So, when my colleague asked, “After all that, what advice would you give to a young reporter coming to their first Masters this year?” I realized I hadn’t thought of that, but the answer came easily.

“Go for a walk, I’d tell them. See the golf course for yourself. Notice the changes and how different it looks in person from what you’ve experienced on television,” I said. “And open your mind to learn. Pay attention to how some of your experienced colleagues are doing their job. You’re not going to make a name for yourself by being some flash in the pan at Augusta. But you’ll legitimize yourself and your career by just being here.”

Augusta National

A Different Masters

This year’s Masters Tournament will be historic on many levels. It’ll be the first time the competition has been held in November and it’ll be contested with no patrons (fans) in attendance. The golf course will look different. The course won’t play the same. The Augusta ambience will be different. The Masters has always been the first major championship of the year. In 2020 it will be the last. Whether you’re watching on television or playing in the tournament, the 84th Masters will be different.

Generally, The Masters is scheduled to finish on the second Sunday of April. But that hasn’t always been the case. The first “Augusta Invitational” was held in late March of 1934. Four times the tournament has ended on the first Sunday of April and twice, 1979 and 1984, the third Sunday of the month hosted the final round.

For many golf fans, The Masters marks the start of spring and the beginning of the golf season. Tournament founders, Bobby Jones and Clifford Roberts, also placed the tournament on the spring calendar making it easy for sports writers, headed back north from baseball’s Spring Training in Florida, to make a stop in Augusta and cover the competition.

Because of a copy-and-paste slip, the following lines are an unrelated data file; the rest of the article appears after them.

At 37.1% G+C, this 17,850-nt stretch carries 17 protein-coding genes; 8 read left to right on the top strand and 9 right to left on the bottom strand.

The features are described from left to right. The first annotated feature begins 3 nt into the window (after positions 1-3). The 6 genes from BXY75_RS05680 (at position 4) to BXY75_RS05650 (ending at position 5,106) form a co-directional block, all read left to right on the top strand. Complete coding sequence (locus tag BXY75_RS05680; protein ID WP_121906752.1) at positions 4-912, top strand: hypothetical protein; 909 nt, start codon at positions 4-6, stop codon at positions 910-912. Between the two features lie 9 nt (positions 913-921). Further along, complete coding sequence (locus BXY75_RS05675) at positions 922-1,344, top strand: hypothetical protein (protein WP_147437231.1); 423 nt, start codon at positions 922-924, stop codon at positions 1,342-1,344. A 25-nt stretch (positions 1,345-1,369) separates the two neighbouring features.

And with Augusta National built on the grounds of a former nursery, the flowering plants and beautiful azaleas are part of the experience of the Masters Tournament in April. The golf course will have a much different look this week than it does in the spring.

“Not knowing how the golf course is going to play in November, when people ask me ‘What’s it going to be like?’ ‘I have no idea’ is my answer,” said Ponte Vedra resident, Billy Kratzert, an eight-time Masters participant and a four-time winner on the PGA Tour.

Kratzert is now doing commentary and analysis for the Golf Chanel and for CBS Sports during Masters week. He says playing the tournament in November will be an added mystery for this year’s Masters.

“I do think if the longer hitter gets there and is in form, they might have an advantage,” he said.

A two-time winner on the PGA Tour, Jacksonville’s Len Mattiace is part of the Masters lore with his runner-up finish in a playoff in 2003; Len played at Augusta once as a amateur as the member of the Walker Cup team and twice as a professional. He says the whole atmosphere of playing The Masters at Augusta National is completely different than any other tournament.